A Cumbrian toddler has left medical experts amazed after his brain function dramatically increased.
Three-year-old Noah Wall from Abbeytown, who has spina bifida, had just two per cent brain function at birth.
But scans have now revealed that his brain is almost fully functioning - a development doctors had not expected.
The scans were taken at Newcastle's Royal Victoria Infirmary where Noah had operations on the arches of both his feet on Friday to help him stand.
Parents Michelle and Rob Wall were warned their unborn son was unlikely to survive birth, after it became apparent he was missing a back quarter of his brain and were told to expect him to be paralysed from the chest down.
However, Noah defied the odds from birth and has continued to defy them ever since.
The scans of his brain will now be used by medical researchers to help increase understanding about spina bifida.
Claire Nicholson, the consultant treating Noah, believes the pressure of fluid effectively squashing his brain at birth was so severe that he appeared to have little brain function but this function has increased as the pressure's reduced.
She's in no doubt however about what a remarkable little boy he is.
A Cumbrian toddler has left medical experts dumfounded after going from just two per cent of brain function at birth to it now being almost fully functional.
Noah Wall, three, from Abbeytown, who has Spina Bifida, had operations on the arches of both of his feet on Friday, at hospital in Newcastle.
He also had an MRI scan of his brain, which will be used by medical researchers.
The brain scan showed a dramatic increase in Noah's brain function, which doctors had not expected.
Noah's mum, Shelly, sent ITV Border this video, showing the toddler after the operations, and scan:
A three-year-old boy from West Cumbria, whose parents were told he would be lucky to survive being born, has won a modelling contract.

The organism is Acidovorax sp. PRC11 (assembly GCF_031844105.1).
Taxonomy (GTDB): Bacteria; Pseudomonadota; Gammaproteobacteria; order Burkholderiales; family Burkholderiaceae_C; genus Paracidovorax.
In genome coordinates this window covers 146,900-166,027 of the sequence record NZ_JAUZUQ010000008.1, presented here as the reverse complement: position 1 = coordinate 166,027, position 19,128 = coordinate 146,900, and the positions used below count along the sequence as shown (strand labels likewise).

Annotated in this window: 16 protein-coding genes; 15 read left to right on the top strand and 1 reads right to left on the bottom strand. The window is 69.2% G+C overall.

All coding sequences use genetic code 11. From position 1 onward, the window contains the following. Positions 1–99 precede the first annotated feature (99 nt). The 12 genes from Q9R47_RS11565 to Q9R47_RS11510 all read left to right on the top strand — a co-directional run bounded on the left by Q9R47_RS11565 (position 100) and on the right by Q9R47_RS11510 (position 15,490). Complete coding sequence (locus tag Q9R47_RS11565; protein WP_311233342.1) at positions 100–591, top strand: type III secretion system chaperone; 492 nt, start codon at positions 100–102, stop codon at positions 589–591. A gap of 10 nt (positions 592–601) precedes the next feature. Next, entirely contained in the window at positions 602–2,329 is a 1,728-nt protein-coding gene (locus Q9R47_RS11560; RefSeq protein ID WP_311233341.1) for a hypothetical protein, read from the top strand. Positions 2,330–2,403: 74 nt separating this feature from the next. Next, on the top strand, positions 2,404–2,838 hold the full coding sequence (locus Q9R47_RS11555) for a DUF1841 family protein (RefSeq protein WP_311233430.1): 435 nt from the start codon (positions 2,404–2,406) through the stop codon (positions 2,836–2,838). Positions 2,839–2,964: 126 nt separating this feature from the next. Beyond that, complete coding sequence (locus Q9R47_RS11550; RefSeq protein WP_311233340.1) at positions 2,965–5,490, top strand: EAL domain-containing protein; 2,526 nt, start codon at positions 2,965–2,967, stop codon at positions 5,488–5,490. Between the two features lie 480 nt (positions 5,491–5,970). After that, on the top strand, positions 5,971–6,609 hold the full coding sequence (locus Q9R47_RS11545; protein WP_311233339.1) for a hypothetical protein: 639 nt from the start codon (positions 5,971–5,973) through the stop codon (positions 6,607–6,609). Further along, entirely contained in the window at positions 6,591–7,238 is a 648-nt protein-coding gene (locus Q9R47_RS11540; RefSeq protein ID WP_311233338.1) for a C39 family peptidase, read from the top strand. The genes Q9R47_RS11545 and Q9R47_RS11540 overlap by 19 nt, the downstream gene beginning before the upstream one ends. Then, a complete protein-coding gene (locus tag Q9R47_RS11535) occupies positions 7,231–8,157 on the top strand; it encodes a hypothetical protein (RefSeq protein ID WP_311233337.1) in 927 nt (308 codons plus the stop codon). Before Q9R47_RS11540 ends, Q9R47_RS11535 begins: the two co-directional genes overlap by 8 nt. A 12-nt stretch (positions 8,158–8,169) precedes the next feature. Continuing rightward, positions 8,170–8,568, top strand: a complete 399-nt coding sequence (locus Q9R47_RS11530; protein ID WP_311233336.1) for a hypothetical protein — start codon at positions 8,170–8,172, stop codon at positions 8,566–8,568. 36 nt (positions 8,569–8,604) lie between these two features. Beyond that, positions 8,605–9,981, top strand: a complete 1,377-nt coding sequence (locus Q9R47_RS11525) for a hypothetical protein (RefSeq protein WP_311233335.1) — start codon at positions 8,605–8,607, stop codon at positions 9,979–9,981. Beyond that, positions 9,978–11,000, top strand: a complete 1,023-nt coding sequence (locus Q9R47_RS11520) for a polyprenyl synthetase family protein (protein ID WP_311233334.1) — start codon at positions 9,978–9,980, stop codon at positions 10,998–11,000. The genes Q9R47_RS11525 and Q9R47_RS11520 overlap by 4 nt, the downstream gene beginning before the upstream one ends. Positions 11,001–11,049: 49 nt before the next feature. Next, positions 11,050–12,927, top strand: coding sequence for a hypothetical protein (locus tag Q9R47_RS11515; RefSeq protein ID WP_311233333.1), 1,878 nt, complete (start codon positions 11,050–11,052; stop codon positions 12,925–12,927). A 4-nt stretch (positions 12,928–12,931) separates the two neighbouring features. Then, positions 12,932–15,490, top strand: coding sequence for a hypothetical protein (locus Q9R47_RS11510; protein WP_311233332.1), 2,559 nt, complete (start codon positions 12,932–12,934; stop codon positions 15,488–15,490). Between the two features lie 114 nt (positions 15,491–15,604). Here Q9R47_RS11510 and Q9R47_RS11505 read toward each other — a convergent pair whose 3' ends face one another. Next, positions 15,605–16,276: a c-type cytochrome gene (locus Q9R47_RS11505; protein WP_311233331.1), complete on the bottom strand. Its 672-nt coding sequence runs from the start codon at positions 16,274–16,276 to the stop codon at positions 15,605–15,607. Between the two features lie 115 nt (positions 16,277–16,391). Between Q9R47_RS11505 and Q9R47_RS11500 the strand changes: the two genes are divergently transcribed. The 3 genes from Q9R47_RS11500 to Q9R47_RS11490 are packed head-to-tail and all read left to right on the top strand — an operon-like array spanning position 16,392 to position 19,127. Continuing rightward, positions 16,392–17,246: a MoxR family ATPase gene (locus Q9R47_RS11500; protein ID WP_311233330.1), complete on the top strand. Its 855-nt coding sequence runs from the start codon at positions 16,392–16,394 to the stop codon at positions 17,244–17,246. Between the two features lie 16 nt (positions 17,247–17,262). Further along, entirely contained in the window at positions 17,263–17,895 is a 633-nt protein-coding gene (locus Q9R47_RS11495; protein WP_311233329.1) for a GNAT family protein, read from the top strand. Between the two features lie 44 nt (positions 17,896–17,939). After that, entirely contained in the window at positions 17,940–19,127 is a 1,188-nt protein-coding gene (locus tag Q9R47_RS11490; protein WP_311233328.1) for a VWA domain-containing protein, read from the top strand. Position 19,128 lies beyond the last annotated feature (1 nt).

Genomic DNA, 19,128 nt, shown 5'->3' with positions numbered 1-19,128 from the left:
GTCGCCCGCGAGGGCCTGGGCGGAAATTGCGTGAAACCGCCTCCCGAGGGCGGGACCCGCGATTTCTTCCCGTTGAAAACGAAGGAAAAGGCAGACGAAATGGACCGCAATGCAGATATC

Noah Wall is from Abbeytown, and has signed a deal with a well known agency.
He has Spina Bifida and other serious conditions.
If you want to hear Noah singing then watch Ryan Dollard's report from Sunday.
International businessman Duncan Bannatyne has been speaking to ITV Border about 'inspirational' Cumbrian boy, Noah Wall.
Noah, from Abbeytown, was born with spina bifida. Despite doctors warning he was unlikely to survive birth, he has just turned two years old. He's now received a national bravery award.
Duncan Bannatyne said: "I met Noah, Shelly and Rob in the Lake District and have been friends ever since, Noah is an inspirational little boy who has fought the odds to survive. I am an Ambassador for the Scottish Spina Bifida Association and seeing Noah doing so well is an absolute delight.
" I am ecstatic that Noah has won the 'Baby Against All Odds' award from Mother and Baby magazine's and would like to wish Noah, Shelly and Rob a very happy and bright future and long may our friendship last."
Noah will be appearing on tonight's Lookaround programme on ITV Border from 6pm, showing off his new award.
A little boy from our region has been celebrating a very special birthday.
Noah Wall, from Abbeytown, was born with spina bifida - and just two per cent of his brain was working.
Despite doctors warning he was unlikely to survive birth, Noah has just turned two years old.
And it has been another special day for the family, as Noah received a national bravery award.
Finola Miles reports.
Two year old Noah Wall received a belated birthday present today as he was named Mother and Baby magazine's 'Baby Against All Odds'.
Noah along with his mum Shelly and dad Rob made the journey to the Dorchester in London from their Abbeytown home.
Little Noah has been dubbed a 'miracle' baby by his parents after he was born with just two per cent of his brain working and they were told to plan his funeral before his birth. Despite ongoing health problems he is now a happy smiling little boy.
More than 800,000 people have now visited the web page his mother Shelly set up to share his story.
Her aim has been to raise awareness of spina bifida and what prospective parents can do to decrease the chances of their baby being born with it.